A Predator-Prey Model of Appropriation, Production, and Exchange
AbstractAppropriation possibilities significantly alter economic fundamentals in a production and exchange economy. This is the primary lesson of our model, which combines Ricardian trade and the potential for predator/prey behavior. The model shows how conflict can be subdued by mutual gains from trade, but at a resource cost that modifies the exchange itself. On the other hand, it identifies conditions wherein appropriation incentives are so strong that specialized production and trade are precluded altogether. The model also reveals a new way to think about and measure the gains from trade.
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Bibliographic InfoPaper provided by College of the Holy Cross, Department of Economics in its series Working Papers with number 9602.
Length: 44 pages
Date of creation: Dec 1996
Date of revision:
Publication status: Published in "Economic Activity in the Shadow of Conflict," Economic Inquiry, Vol. 37:1, January 1999, pp. 166-179.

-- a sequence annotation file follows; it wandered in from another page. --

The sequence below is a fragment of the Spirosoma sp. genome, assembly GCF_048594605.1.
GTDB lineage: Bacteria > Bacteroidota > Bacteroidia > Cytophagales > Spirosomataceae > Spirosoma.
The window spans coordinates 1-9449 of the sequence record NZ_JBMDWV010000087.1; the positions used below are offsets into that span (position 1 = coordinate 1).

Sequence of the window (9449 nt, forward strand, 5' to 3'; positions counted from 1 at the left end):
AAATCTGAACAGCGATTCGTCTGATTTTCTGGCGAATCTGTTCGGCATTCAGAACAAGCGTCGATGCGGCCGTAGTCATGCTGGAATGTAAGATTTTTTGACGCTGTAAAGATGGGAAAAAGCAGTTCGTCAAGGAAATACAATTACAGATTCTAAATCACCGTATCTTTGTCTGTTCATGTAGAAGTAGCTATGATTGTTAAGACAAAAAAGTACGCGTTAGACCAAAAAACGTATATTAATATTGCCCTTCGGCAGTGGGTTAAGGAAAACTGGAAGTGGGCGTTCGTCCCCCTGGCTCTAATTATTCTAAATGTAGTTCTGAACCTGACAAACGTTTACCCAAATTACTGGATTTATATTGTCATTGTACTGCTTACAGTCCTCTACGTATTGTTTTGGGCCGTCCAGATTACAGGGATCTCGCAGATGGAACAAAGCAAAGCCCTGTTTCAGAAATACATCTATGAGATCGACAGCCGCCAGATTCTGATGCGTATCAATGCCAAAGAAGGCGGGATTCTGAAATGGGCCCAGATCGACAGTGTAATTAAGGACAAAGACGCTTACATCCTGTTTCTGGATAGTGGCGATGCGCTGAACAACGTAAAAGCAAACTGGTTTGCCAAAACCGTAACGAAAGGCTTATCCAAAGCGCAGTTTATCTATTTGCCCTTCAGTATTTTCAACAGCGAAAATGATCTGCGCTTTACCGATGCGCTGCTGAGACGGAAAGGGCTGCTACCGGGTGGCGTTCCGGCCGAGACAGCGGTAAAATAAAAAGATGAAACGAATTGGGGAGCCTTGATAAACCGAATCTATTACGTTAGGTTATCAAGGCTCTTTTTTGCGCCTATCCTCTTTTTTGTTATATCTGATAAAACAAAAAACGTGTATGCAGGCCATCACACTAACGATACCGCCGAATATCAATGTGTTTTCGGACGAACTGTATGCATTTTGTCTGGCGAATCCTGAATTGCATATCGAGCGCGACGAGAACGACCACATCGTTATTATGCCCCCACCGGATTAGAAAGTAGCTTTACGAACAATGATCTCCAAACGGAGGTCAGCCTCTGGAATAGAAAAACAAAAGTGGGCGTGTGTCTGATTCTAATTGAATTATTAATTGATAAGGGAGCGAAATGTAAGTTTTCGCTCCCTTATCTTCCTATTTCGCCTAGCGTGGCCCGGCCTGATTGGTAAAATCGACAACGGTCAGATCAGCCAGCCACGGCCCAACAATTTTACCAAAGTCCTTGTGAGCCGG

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Fax: (508) 793-3708
Web page: http://www.holycross.edu/departments/economics/website/
More information through EDIRC
appropriation; property rights; Predator-Prey game; conflict; exchange;
Find related papers by JEL classification:
- C72 - Mathematical and Quantitative Methods - - Game Theory and Bargaining Theory - - - Noncooperative Games
- C92 - Mathematical and Quantitative Methods - - Design of Experiments - - - Laboratory, Group Behavior
- D74 - Microeconomics - - Analysis of Collective Decision-Making - - - Conflict; Conflict Resolution; Alliances
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